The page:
Systems consolidation is the name of the game if firms are to meet the reporting requirements of the Securities Financing Transactions Regulation (SFTR), according to Broadridge senior product director, Dean Bruyns.
“Obviously it takes work and it takes budget. These are challenges that all banks have,” says Bruyns. “Budgets are stretched, and a lot of money was spent on Mifid II. Yet, if they can afford it, then there is no doubt that consolidating everything into one solution will make things simpler in the future.
“You should think strategically and adopt a long term approach with more integration between the treasury desk, the fixed income desk, and the stock lending desk. Essentially a less siloed structure, with businesses leveraging the same technology and resources will make for less fragmentation, more simplistic management and less duplication of effort.”
Tom Morris, head of sales at RegTek Solutions, adds: “Changes will obviously need to be made to existing systems. To make sure you’re reporting accurate data you’re going to want solid control frameworks around all of this. You need to identify gaps in the data before it's reported.”
“Ultimately it won’t just be a case of getting up and running, either. There are likely to be reiterations, as is happening with the Emir. Keeping up with that, instead of having to mobilise project teams each time a change comes from a regulator or trade repository, will be key.”
SFTR requires 153 data fields, covering 18 counterparty data fields. There are 99 for transactions, 20 for margins and 16 for re-use. Up to 80 of these fields need to be matched. Industry readiness differs across the board. “Because the dates have slipped so much there are firms still running their SFTR programs and there are firms putting it on the back burner,” says Morris. “I think the fact that the RTS have been endorsed recently means that firms will now pick it back up in anger.”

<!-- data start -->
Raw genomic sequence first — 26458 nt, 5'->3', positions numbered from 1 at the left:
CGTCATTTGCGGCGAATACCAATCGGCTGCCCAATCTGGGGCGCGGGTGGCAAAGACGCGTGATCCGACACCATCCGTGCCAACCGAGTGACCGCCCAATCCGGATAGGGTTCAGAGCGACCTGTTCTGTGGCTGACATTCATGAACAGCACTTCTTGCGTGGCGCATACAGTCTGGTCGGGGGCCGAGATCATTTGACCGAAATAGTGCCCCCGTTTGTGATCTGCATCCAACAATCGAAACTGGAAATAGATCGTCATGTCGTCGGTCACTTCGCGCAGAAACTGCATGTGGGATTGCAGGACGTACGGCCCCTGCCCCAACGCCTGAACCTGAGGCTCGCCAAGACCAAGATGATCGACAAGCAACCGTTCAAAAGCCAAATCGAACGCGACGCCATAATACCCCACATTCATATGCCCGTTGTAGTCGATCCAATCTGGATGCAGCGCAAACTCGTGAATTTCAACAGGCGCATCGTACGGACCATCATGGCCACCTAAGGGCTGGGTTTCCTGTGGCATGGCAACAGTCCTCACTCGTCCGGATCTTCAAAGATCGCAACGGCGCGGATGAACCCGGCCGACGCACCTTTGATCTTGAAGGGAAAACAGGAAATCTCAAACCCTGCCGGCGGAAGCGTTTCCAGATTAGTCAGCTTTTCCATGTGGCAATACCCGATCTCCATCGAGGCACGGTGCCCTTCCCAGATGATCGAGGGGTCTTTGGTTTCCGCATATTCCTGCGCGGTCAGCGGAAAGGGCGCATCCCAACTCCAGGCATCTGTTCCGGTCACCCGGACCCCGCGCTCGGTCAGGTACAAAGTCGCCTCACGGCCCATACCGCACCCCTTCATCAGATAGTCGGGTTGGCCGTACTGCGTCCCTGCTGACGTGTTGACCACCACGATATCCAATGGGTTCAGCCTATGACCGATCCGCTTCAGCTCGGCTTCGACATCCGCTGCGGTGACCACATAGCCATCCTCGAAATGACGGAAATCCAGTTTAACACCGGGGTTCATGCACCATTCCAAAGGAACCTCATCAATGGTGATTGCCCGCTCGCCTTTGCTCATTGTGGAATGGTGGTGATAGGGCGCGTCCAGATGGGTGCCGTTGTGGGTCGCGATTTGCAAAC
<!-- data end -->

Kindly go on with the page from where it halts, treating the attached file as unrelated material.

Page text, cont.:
DTCC’s European head of product development and change, Mark Steadman, believes that Brexit has had an impact on SFTR readiness. “Due to resources having been allocated to Brexit preparations, many industry participants were waiting for the technical standards to be approved by the Commission before they kick-started their SFTR plans,” says Steadman. “Clients are deciding what SFTR preparation model to adopt - a short, intense style or a longer, thinner approach which enables them to conserve resources for other projects.”
In an industry whitepaper, Simon Davies, senior consultant at The Field Effect, wrote that because SFTR mandates operational separation within an Emir-authorized TR, a TR “will have to maintain separation not only between its EU27 Emir and SFTR reporting operations but also between its EU27 and UK operations”. This means the creation of four separate TR work streams, operationally separate from each other.
In an “ideal world” companies would be creating an SFTR and Brexit plan “in parallel”, says Bruyns. “Clearly, Brexit is putting the brakes on SFTR preparation to a certain extent, but hopefully once there is some certainty around the outcome, they’ll dive 100% in SFTR thereafter.”
“The complexities of SFTR demand advance planning and preparation, which should already be well underway for firms subject to the regulation,” wrote Davies. “Key decisions firms will have to make include whether to invest in building in-house reporting functionality or outsourcing that work and which vendors to partner with on these efforts.”